The Summer 2013 issue of Spacing is jammed packed with a slew of great articles, photos, and interviews focused on Toronto urbanism. This article appears in the issue in our Features section. For more unique articles focused on the public realm of Toronto and Canadian cities pick up a copy today. Find your copy in these stores.
Excerpt from “The History of Playgrounds” by Erica Simmons
We take playgrounds for granted. Like parks, schools, and libraries, they are a natural part of city life, a place where kids can burn off that seemingly unlimited supply of energy.
But Toronto’s playgrounds were actually invented at the turn of the 20th century, a result of a passionate struggle over the rights of children and the use of the city’s public spaces. Toronto’s first playgrounds were created in a desperate effort to help children who were growing up in squalid, poverty-stricken downtown slums.
Conditions in slum areas such as St. John’s Ward (between Yonge and University, from College down to Queen), the area east of Parliament, and around Bathurst and Niagara streets were abysmal. Toronto’s crusading Medical Officer of Health, Charles Hastings, argued that “what we have read of with disgust as having happened in the cities of Europe in the Middle Ages, happens in Toronto now before our very eyes.” He warned that Toronto’s slums, crowded with immigrant families in ramshackle houses, were “a menace to public health, affording hotbeds for germination and dissemination of disease, vice, and crime.”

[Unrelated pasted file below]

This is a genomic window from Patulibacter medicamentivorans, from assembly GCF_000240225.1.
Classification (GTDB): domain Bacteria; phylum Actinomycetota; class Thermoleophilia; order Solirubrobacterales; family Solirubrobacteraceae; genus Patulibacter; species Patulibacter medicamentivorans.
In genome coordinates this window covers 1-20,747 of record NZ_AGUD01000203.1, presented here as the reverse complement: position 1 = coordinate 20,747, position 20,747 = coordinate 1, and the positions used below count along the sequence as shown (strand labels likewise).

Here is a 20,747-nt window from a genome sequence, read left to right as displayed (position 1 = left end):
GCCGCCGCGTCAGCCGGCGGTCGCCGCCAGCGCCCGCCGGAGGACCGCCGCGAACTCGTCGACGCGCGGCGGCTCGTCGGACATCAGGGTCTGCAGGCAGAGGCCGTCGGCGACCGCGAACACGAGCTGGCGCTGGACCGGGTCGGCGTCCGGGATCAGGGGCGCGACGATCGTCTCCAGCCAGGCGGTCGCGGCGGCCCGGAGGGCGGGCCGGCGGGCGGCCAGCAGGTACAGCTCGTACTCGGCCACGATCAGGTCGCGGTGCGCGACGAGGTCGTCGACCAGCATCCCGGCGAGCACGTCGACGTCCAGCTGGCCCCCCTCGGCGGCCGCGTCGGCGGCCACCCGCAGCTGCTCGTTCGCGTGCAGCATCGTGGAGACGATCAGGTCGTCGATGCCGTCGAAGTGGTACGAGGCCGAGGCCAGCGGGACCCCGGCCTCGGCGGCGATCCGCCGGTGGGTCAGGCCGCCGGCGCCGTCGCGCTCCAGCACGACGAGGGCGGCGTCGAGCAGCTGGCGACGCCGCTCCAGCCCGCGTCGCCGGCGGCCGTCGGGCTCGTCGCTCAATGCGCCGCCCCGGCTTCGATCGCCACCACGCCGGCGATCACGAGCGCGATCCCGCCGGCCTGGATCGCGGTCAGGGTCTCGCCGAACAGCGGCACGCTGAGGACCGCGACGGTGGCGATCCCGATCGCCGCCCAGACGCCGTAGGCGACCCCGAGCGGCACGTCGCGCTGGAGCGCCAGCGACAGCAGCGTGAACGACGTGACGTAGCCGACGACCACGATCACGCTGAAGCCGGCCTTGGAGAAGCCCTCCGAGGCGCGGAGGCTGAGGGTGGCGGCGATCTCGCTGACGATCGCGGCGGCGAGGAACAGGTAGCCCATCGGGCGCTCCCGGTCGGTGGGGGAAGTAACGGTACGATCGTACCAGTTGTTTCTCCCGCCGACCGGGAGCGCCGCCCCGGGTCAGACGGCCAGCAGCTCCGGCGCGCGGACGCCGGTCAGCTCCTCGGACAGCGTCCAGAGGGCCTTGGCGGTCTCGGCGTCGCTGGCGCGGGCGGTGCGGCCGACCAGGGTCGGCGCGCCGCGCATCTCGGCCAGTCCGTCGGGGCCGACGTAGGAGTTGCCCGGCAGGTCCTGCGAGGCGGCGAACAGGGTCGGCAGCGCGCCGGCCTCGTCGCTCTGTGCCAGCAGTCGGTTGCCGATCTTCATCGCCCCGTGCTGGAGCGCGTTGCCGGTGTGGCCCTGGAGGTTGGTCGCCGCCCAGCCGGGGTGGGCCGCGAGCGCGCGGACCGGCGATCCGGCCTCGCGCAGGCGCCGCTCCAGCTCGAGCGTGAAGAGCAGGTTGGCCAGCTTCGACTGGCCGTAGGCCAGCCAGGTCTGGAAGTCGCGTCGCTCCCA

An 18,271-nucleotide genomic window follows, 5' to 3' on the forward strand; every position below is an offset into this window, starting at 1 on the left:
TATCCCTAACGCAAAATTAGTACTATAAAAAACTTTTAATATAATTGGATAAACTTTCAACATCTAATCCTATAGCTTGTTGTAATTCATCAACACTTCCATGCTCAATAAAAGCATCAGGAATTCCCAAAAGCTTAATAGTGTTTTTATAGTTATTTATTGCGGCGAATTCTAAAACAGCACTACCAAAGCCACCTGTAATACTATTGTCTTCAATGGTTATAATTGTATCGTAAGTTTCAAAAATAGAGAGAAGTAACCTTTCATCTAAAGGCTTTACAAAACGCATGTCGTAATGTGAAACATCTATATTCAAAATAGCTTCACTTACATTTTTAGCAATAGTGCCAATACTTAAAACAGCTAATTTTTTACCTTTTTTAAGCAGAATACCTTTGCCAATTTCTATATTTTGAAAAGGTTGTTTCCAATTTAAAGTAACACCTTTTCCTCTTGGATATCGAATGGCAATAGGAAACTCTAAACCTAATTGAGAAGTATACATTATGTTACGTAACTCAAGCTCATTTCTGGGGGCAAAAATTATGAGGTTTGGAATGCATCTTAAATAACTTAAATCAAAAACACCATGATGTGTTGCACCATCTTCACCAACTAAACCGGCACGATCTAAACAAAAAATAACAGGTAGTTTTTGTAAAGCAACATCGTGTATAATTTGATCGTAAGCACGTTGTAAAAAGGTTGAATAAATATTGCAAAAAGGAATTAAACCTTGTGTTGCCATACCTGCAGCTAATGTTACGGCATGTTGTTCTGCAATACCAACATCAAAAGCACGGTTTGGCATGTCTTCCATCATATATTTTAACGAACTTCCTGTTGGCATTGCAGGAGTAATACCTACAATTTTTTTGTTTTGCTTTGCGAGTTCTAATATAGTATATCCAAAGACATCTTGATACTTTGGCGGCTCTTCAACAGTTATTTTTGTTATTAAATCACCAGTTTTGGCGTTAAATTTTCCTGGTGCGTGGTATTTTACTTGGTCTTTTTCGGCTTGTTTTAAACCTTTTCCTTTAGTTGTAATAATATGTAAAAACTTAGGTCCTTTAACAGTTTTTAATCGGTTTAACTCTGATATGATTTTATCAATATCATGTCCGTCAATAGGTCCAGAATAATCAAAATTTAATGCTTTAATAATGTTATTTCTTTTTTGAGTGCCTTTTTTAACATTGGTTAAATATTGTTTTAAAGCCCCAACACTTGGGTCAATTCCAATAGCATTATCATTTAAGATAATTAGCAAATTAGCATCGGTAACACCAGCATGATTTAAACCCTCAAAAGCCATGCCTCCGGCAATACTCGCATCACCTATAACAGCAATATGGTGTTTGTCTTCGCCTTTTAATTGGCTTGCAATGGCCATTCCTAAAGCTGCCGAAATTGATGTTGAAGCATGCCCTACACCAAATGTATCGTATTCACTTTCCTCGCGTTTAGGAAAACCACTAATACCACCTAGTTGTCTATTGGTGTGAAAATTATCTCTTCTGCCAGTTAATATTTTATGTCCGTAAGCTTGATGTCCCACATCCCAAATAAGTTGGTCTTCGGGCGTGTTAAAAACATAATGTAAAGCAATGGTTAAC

With no playgrounds or parks nearby, slum children had no choice but to play in refuse-strewn alleyways or on the streets. Many youngsters were injured or killed in collisions with horse-drawn carts, streetcars, bicycles, and the first cars. Hundreds of children on the streets earned money by begging, selling newspapers, shining shoes, running errands, or delivering messages. Girls often had infants and toddlers — their younger siblings — in tow. Some children slept on the streets, unwilling to return home, or without a home to go to.
Photo from City of Toronto Archives